In order for the Global church and local churches to develop partnerships for Gospel proclamation and poverty alleviation, three elements must be present in any endeavor: the program must be 1) Replicable, 2) Indigenous, and 3) Sustainable. There are common business principles that are reproducible which allow for vulnerable people to find stability; these include collective savings that allow for loans for expansion and provide forms of insurance that remove the extremely impoverished from the daily struggle for survival. These principles can be taught by Western churches and contextualized to fit the indigenous values and needs of local churches. Finally any new program must be sustainable by the very people it is ministering to and through. The long-term commitment of the Global Church is training through trusted relationships, not financial support. The financial resources of the Global Poor are enough to begin to implement business models that release the strangle hold of poverty and give dignity and stability.
Using Their Own Resources to Improve Their Situation
The important first step of the Western church is a rethinking of the good we are seeking to do. The focus of our assistance should not be about helping the financial poor get wealthy, as the pursuit of money often hinders our connections with God and each other. Rather the goal of foreign aid is stabilizing the lives of the extreme poor so basic necessities, such as education and health care, can become normal expectations and not life threatening choices. Western church missional partnerships can play a nuanced role in consulting, training, and provide some financial resources that draw upon the local churches resources first.
One such foreign aid with this potential is microfinance: “microfinance can play a tremendous role in helping to stabilize poor households, removing them from the brink of disaster and enabling them to make changes that are conducive to long-run progress” (ibid, p.24). One effective model is Accumulating Savings and Credit Association (ASCA) that are promoted through local churches providing training and non-financial services to local households and individual people who collectively save money with people of established character who have the capacity to repay. This model works because of the social capital is developed within the group who live and know one another (ibid, p. 167-170, 185).
Utilizing All Resources
As the Global Church reconsiders the good it seeks to accomplish, the next question to ask is, “What is it that the poor churches and indigenous ministry workers really want?” and then “how do we provide these resources?” These questions require intentionally slow action steps that allow for trust-based relationships to develop. Western churches must continue to consider how to care for widows and orphans (James 1:27) but through the indigenous local churches that are spiritually qualified and wise to act (Acts 6). Therefore, unless the situation calls for emergency relief, Western churches and para-church relief organizations need to utilize their under-utilized resource of time to develop partnerships. This will require multiple discussions to help the locally poor churches and indigenous ministry workers discern what they truly want as the situation is complex and no one-solution will fix all problems. Due to our history of Western “hand-outs,” one additional hurdle to overcome is “when people who are perceived as powerful or wealthy make a suggestion, or even ask a question, it can be construed as a command or as a funding opportunity” (ibid, p. 284).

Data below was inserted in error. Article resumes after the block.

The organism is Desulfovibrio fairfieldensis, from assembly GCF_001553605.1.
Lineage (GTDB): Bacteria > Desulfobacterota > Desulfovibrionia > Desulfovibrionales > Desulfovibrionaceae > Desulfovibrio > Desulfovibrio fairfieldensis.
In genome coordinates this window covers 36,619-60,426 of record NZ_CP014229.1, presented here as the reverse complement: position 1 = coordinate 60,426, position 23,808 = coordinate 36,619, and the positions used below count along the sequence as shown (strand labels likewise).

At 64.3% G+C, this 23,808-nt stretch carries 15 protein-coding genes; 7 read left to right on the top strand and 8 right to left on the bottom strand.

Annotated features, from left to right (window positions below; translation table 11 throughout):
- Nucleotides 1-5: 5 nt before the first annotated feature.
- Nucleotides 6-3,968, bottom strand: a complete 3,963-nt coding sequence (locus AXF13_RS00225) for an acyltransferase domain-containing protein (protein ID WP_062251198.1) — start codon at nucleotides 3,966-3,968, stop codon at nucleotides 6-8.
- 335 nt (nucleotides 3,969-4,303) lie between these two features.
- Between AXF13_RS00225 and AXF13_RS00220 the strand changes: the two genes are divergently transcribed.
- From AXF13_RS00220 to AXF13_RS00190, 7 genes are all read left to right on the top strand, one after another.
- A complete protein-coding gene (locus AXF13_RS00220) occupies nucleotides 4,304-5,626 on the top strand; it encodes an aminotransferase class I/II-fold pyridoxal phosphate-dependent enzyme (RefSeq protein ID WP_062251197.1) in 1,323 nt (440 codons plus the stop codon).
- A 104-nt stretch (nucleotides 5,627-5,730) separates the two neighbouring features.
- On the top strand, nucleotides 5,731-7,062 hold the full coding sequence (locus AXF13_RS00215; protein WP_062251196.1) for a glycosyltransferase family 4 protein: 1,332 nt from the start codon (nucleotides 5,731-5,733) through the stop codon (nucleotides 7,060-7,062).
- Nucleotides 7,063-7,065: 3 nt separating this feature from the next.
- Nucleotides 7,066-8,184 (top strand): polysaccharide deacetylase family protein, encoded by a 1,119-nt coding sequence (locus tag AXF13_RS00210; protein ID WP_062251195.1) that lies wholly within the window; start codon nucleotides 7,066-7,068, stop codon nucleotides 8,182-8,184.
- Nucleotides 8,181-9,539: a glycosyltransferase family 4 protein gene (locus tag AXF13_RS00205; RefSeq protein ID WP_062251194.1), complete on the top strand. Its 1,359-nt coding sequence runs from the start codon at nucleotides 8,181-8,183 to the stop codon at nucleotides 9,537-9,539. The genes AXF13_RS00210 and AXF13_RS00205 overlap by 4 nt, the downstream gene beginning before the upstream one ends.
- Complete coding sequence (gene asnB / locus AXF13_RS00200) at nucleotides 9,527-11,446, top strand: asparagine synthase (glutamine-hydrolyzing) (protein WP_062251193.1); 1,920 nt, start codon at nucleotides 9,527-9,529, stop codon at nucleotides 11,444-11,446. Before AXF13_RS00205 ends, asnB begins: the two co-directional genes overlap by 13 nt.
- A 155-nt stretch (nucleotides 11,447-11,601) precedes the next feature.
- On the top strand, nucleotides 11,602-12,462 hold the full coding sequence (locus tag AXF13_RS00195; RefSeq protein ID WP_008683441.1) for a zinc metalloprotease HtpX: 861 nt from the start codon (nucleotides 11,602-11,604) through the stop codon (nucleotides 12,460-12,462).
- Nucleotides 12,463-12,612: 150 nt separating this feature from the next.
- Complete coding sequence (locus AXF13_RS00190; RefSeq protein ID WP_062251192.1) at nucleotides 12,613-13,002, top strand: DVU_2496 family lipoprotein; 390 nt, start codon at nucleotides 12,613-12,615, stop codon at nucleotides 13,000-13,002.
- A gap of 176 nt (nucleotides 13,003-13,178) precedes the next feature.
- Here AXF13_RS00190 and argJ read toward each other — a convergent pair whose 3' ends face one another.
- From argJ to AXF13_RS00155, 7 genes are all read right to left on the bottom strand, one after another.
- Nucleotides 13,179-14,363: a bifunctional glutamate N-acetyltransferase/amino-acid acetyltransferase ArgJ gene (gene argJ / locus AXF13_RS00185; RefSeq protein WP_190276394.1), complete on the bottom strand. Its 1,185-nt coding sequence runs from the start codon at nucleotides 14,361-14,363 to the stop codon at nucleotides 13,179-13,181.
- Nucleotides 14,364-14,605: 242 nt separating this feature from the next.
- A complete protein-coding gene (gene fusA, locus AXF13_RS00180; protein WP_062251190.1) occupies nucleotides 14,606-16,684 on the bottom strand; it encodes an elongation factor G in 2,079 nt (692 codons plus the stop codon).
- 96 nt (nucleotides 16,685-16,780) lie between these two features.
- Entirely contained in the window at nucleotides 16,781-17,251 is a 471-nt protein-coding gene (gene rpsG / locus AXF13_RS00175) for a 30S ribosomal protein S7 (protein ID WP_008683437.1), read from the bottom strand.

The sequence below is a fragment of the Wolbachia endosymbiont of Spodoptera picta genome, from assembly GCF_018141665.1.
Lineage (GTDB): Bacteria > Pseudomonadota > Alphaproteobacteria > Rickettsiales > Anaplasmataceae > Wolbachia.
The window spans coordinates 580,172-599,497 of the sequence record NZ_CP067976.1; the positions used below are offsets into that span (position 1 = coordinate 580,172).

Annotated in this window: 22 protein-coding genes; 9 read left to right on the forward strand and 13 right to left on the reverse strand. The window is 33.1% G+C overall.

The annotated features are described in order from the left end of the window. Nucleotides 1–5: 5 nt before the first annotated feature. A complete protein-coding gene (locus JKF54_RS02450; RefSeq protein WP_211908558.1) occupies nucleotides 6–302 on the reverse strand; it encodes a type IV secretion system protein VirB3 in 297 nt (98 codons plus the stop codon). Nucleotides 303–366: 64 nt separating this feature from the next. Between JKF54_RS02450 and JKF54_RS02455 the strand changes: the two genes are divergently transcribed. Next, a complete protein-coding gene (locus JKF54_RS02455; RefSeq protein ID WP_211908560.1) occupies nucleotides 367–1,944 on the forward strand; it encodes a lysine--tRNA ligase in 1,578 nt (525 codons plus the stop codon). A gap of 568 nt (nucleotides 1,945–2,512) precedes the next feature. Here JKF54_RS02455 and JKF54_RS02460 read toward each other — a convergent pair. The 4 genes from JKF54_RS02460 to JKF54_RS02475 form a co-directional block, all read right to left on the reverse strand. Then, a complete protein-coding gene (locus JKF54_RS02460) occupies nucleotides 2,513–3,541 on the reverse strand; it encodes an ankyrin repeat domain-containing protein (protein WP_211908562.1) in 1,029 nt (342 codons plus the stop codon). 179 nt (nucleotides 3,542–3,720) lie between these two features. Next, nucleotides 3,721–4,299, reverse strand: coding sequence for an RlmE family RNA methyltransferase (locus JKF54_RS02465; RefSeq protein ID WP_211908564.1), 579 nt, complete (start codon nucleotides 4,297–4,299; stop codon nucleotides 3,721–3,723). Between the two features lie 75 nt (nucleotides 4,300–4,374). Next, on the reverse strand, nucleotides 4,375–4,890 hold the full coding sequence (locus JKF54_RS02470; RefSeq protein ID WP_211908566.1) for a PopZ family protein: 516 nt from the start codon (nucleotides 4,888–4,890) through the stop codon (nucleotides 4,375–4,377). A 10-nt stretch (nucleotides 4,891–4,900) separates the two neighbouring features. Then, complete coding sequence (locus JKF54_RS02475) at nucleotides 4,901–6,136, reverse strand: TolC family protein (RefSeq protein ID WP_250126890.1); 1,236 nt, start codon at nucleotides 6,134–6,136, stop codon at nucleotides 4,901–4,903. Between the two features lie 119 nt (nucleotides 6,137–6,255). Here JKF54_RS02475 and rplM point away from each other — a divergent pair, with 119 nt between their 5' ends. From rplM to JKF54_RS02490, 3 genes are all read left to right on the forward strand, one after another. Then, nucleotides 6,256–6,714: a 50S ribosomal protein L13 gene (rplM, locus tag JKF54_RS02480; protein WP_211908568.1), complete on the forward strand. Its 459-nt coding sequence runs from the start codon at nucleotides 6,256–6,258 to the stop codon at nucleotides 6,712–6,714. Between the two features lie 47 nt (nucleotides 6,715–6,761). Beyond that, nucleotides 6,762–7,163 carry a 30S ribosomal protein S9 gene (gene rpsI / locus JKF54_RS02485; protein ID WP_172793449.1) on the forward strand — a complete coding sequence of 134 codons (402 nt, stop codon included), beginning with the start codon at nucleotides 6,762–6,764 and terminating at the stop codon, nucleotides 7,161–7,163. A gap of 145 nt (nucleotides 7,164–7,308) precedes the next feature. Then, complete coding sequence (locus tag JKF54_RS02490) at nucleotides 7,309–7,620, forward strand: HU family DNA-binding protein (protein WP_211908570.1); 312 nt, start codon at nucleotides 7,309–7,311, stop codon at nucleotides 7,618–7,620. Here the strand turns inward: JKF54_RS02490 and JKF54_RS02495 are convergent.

To understand what the indigenous local church wants, the discernment process must uncover what those with little resources are willing to contribute their own funds towards. This establishes a sense of dignity rather than pure dependence as both the Western church and the local church “contribute something of value to themselves” in the development of an Integral Mission partnership (ibid, p.294).
In summary, the pressing problems of poverty alleviation require the Global Church to recognize that the Global South churches, which often are financially poor, have resources that must be utilized in the Integral Mission of proclaiming the Gospel while addressing holistic poverty issues. Time is required to access the assets of local churches and to recognize what each indigenous ministry leader wants to do to reach their local community for Christ. The financially impoverished churches have much more to offer to their situation, therefore the Western church must slow down and step back to allow the local church to ask for the real help they need, and to contribute of their own resources to meet that need. In this way we can learn from each other as we partner together in proclaiming the Gospel and meeting the physical, emotional, and spiritual needs of all the people involved in the process.